THE FLASH #56 proves to be one of my favorite Flash issues of the year. It includes fun action, scary horror, and beautiful character moments. Joshua Williamson, once again, outdoes himself this issue. Scott Kolins’s art looks like something out of a nightmare, and I love every panel because of it.
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Burning Fun

Joshua Williamson writes some grade-A material in THE FLASH #56. So far, I’m loving this new story arc about Heat Wave and the Sage Force. It’s a perfect Flash story for the Halloween season, since it deals with some psychological scares, along with physical ones too. THE FLASH #56 isn’t just a scary book, though. Williamson also includes some great character moments between Barry and Detective Burns, which will lead into the next story arc. Not to mention Scott Kolins’ (as usual) fabulous artwork, this time drawing some legitimately scary designs, like flaming demon skeletons and a gigantic, menacing version of Heat Wave. Overall, THE FLASH #56 reminds me why it’s one of my favorite current DC titles.

Chaos at Iron Heights in THE FLASH #56

In the previous issue, Barry and Detectivetraveledavelled to Iron Heights to investigate a mysterious spontaneous combustion in Heat Wave’s cell. Suddenly, Barry and Burns found themselves caught in a conflagration and saw everyone else in Iron Heights charred to a crisp. In THE FLASH #56, we learn that this explosion never really happened. The Sage Force, one of the new Forces unleashed by Zoom, connected Flash and Burns to Heat Wave’s mind. In reality, a few burning skeletons manifest near Heat Wave’s body, and Commander Cold arrives to destroy them. Back in Mick’s mind, Flash and Burns discuss the former’s decision not to go on a Speed Force walkabout to learn about the new powers at play. She convinces him to go along with the idea.

THE FLASH #56 page 2. Image courtesy of DC Entertainment.

Then, they discover why Heat Wave brought Burns into his mind. While interviewing him a few weeks back, she connected with him by sharing that her parents also died in a fire. That leads the duo to investigate Heat Wave’s former childhood home (still inside of his mind), where they find his mind-self. What happens next? You’ll have to pick up THE FLASH #56 to find out!

Wonderful Character Development in THE FLASH #56

While I truly enjoyed the plot in this issue, much like the previous one, I loved the character moments even more in THE FLASH #56. Finally, Williamson gives Barry the push he needed to agree to go on the Speed Force walkabout. In doing so, he will learn more about the new Forces. He first got the idea when he called a meeting with all the multiversal Flashes a few issues back. It’s been pretty frustrating seeing Barry stubbornly reject any advice from his girlfriend on the matter. It’s interesting that he finally accepts the advice of someone not as close to him or as trusting as Iris. Hopefully, Williamson touches upon that in future issues.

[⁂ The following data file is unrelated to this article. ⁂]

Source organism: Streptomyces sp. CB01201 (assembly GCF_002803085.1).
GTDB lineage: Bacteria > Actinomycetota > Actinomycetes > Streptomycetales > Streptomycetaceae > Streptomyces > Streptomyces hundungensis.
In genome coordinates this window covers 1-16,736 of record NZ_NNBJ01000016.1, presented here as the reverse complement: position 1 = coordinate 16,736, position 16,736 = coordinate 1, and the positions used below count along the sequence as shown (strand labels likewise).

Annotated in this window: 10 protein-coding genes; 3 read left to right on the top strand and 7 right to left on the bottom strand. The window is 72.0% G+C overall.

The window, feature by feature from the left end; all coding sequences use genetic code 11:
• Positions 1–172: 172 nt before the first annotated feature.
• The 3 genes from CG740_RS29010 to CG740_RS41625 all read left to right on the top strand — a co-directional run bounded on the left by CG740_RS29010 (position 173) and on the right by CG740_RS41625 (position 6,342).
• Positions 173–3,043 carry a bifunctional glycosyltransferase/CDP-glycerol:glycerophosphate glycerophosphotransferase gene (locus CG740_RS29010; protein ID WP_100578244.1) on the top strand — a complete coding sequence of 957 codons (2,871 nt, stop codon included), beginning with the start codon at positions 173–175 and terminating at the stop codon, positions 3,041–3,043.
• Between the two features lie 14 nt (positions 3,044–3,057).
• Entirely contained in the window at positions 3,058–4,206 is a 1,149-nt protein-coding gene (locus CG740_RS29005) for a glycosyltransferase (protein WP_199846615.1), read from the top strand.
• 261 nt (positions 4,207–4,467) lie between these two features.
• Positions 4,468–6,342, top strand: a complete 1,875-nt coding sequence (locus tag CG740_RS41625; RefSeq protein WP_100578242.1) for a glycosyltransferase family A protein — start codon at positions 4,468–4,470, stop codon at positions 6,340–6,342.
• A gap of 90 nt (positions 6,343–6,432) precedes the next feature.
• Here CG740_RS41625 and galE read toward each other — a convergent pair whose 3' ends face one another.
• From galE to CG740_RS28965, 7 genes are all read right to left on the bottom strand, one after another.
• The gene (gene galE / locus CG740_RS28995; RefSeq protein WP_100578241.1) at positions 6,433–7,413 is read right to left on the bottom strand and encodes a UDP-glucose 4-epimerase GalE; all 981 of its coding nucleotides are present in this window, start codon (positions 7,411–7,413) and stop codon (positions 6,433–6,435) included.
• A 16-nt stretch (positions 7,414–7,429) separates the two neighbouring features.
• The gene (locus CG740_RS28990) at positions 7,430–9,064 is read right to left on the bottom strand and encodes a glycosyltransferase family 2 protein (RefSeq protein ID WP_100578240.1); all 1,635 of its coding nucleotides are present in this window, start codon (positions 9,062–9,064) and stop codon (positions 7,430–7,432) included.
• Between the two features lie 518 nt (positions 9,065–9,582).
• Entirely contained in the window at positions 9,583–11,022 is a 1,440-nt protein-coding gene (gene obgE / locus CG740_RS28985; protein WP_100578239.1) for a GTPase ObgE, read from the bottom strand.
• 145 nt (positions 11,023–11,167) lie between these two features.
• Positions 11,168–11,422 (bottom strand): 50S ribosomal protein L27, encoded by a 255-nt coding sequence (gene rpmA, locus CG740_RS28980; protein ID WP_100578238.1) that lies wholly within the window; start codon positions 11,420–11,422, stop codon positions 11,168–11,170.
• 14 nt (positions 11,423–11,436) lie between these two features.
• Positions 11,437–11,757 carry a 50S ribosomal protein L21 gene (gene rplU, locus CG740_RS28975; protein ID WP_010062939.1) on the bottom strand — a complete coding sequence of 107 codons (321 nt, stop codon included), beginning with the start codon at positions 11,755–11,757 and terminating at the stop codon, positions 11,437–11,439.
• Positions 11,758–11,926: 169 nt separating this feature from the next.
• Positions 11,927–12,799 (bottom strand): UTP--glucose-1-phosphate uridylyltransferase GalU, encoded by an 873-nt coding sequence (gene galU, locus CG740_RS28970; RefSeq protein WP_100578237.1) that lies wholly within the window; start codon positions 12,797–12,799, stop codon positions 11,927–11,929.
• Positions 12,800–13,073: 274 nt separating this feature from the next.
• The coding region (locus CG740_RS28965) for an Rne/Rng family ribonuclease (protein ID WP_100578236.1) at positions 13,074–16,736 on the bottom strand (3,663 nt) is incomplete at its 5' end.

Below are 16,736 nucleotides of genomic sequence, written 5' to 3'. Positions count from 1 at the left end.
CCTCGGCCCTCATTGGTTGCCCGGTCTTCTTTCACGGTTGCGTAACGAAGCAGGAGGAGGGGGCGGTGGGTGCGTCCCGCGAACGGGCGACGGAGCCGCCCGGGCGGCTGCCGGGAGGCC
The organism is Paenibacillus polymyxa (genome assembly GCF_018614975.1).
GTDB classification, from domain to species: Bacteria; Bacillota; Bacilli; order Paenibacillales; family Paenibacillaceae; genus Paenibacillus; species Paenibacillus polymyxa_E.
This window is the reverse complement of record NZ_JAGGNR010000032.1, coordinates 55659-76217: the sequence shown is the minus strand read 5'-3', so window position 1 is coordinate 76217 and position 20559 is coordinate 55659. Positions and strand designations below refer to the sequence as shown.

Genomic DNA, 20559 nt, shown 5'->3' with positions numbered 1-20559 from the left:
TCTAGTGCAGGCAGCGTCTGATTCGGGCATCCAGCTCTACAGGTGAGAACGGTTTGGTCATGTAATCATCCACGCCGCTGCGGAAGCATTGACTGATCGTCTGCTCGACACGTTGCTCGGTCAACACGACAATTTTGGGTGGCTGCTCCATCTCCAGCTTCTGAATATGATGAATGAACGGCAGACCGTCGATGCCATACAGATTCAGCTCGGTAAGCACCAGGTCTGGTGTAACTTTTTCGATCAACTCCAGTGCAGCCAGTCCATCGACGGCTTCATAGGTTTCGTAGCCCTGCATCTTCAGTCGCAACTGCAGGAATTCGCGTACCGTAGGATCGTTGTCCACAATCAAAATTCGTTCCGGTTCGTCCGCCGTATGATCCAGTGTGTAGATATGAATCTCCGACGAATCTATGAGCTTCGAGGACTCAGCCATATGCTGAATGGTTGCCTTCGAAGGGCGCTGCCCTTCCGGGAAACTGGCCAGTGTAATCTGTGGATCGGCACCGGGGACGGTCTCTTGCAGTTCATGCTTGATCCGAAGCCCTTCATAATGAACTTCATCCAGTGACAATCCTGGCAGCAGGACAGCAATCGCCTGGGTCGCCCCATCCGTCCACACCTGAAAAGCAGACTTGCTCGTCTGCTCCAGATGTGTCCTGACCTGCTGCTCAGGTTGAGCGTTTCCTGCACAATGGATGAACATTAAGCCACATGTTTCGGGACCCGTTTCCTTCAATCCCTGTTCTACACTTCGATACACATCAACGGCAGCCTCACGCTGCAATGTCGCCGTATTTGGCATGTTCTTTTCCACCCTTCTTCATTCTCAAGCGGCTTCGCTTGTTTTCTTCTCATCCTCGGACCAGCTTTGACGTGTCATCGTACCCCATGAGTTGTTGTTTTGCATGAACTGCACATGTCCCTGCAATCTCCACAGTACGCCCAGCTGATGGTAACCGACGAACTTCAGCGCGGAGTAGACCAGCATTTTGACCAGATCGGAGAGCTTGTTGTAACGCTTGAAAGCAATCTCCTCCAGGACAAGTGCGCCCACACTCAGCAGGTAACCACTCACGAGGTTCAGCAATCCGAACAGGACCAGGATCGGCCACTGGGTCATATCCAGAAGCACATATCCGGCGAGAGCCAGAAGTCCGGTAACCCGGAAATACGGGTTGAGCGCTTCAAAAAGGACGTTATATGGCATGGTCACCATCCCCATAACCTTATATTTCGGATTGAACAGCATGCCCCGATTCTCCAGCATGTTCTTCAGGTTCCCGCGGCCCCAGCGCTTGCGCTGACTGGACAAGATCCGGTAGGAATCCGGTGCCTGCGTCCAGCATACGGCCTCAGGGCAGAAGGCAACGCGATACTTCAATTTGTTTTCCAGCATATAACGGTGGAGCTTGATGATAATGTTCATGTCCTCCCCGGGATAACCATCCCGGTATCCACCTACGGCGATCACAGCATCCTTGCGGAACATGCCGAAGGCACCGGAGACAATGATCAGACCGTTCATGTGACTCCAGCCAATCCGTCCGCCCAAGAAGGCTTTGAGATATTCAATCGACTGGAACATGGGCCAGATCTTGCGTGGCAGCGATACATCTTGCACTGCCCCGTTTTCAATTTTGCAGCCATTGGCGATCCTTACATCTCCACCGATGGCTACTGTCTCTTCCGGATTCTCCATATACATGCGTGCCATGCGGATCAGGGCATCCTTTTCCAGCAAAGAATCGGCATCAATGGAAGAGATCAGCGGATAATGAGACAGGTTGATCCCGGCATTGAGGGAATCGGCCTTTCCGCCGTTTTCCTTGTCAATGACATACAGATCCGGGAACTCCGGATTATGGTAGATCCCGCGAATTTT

Anyway, that moment between Flash and Burns also felt special because of their discussion about her background. Unbeknownst to Burns, her friend Barry Allen is, of course, the Flash. Barry never really took the time to get to know her, and only sees her as a sort-of friend who sometimes acts a little too tough to her workmates. Little did he know that she not only had such a tragic backstory, but that she truly is devoted to both seeking justice and to helping rehabilitate criminals. She explains that the Flash inspired her to be more compassionate to criminals. It showed another side of Burns that Barry never even thought to ask about. It clearly gets to him too, when he says that he never knew about her past. I hope Williamson continues this relationship, and makes her into a closer friend for Barry.

Scott Kolins’s Spooky Art in THE FLASH #56

As stated above, this story arc and THE FLASH #56 in particular, work real well as a Halloween story. Kolins’s artwork is one of the main reasons why. He has two fantastic designs in this issue. The first is the dreamscape Heat Wave. He’s a gigantic, burning figure, covered in super-hot blue flames. Through the fire, you can still make out his scarred, burnt face. While not the scariest sight, the idea that he’s made up of pure flame adds the implication that even getting near him would burn someone to a crisp. Plus, having him show up in a beyond burned out Iron Heights surrounded by mangled, charred skeletons is like something purely out of a horror film.

THE FLASH #56 page 3. Image courtesy of DC Entertainment.

Kolins also draws another frightening design. In the real world, the Sage Force manifests abnormally large, burning demonic skeletons. They actually look truly frightening. They’re taller than a normal person, covered in sharp points, and have tiny, beady eyes. They’re pulled straight from a nightmare, it seems. Kolins does a fantastic job creating these seriously frightening designs.

Final Thoughts: THE FLASH #56

THE FLASH #56 is yet another stupendous issue of the series. It’s one of my favorites since the FLASH WAR arc, even. If you’re a Flash fan, don’t miss this issue!

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